There is provided by the present invention, a small contact area, and the instrument is large enough to be hand-held easily and of plastic construction. It does not require any fluid for application has the advantage of quick viewability, so that the drainage angle can be readily examined.

The facets or inclined surfaces act as reflection surfaces as a result of their inclination, with respect to the particular material of the gonioscope. That is, the facets are designed to at least at the total internal reflection angle, or critical angle, such that it provides total internal reflection. A coating 15 can be applied on the outside on at least the four facets surfaces 3, as an aid for the total internal reflection. Many reflecting coatings which are well known may be used for this purpose, and for this reason are not necessary to be described. It is also preferable to coat the cylindrical surfaces.

In operation, the lens unit is pressed against the eye with the center concave surface against the cornea. Through the unit the drainage angle of the anterior chamber may be viewed. The light comes from a source (not shown) of the instrument, through the lens unit and is reflected at one of the reflecting facets, then passing through the concave recess 8 into the cornea of the eye through the cornea to the anterior chamber, then being reflected back thereto and again through the concave recess 8, again being reflected by the facet and then through the instrument and magnification units (not shown) to the eye of the examiner. The reflection surfaces keeps light from passing through the surfaces of the instrument.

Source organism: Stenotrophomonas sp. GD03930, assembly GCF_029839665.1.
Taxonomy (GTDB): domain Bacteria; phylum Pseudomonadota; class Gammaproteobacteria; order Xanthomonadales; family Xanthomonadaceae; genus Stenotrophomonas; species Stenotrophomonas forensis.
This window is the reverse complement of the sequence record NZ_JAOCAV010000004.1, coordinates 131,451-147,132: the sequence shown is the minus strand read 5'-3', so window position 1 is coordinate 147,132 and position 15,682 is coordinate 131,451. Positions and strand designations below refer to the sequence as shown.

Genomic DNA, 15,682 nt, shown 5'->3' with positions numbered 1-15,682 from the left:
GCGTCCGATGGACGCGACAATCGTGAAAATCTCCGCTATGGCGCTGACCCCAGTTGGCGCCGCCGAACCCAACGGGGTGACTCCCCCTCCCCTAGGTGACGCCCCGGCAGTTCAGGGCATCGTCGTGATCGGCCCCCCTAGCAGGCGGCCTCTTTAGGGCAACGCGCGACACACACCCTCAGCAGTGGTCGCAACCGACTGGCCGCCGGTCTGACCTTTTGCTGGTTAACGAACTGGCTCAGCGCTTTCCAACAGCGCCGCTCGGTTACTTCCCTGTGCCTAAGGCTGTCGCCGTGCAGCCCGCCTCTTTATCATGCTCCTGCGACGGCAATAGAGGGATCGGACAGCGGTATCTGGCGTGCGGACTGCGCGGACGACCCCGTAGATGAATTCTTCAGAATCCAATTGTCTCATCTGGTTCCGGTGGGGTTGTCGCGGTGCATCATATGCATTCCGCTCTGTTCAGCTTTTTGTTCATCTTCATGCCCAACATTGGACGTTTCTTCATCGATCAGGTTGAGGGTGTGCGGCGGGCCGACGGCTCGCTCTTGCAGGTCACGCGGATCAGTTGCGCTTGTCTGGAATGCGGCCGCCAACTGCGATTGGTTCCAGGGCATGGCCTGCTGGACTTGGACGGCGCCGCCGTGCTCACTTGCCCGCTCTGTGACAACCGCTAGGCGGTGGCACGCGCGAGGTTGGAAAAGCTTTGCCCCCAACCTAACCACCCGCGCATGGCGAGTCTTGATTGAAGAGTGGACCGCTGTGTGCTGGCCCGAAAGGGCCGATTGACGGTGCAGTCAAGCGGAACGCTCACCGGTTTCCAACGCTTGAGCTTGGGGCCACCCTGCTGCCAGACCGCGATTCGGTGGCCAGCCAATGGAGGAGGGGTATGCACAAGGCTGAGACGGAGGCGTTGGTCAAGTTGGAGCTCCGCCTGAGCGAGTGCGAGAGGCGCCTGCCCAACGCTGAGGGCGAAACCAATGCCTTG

Another variation of this lens that might be useful involves changing the radius of curvature of the surface 8 being applied to the cornea. In some eyes the corneal curvature is substantially different from the average. In such an instance, it is conceivable that a gonioscope with a different front measurement may be preferable.

While only one embodiment of the present invention has been shown and described, it will be obvious that many changes and modifications may be made thereunto without departing from the spirit and scope of the invention.

Patent Citations
Cited PatentFiling datePublication dateApplicantTitle
US2430851 *Feb 19, 1945Nov 18, 1947Lee Allen EdwinDevice for examining the anterior chamber of the eye
US3413067 *Mar 25, 1964Nov 26, 1968Froio CorpLight conducting rod endoscopic instrument which makes use of the principle of total internal reflection to sight perpendicularly to the rod axis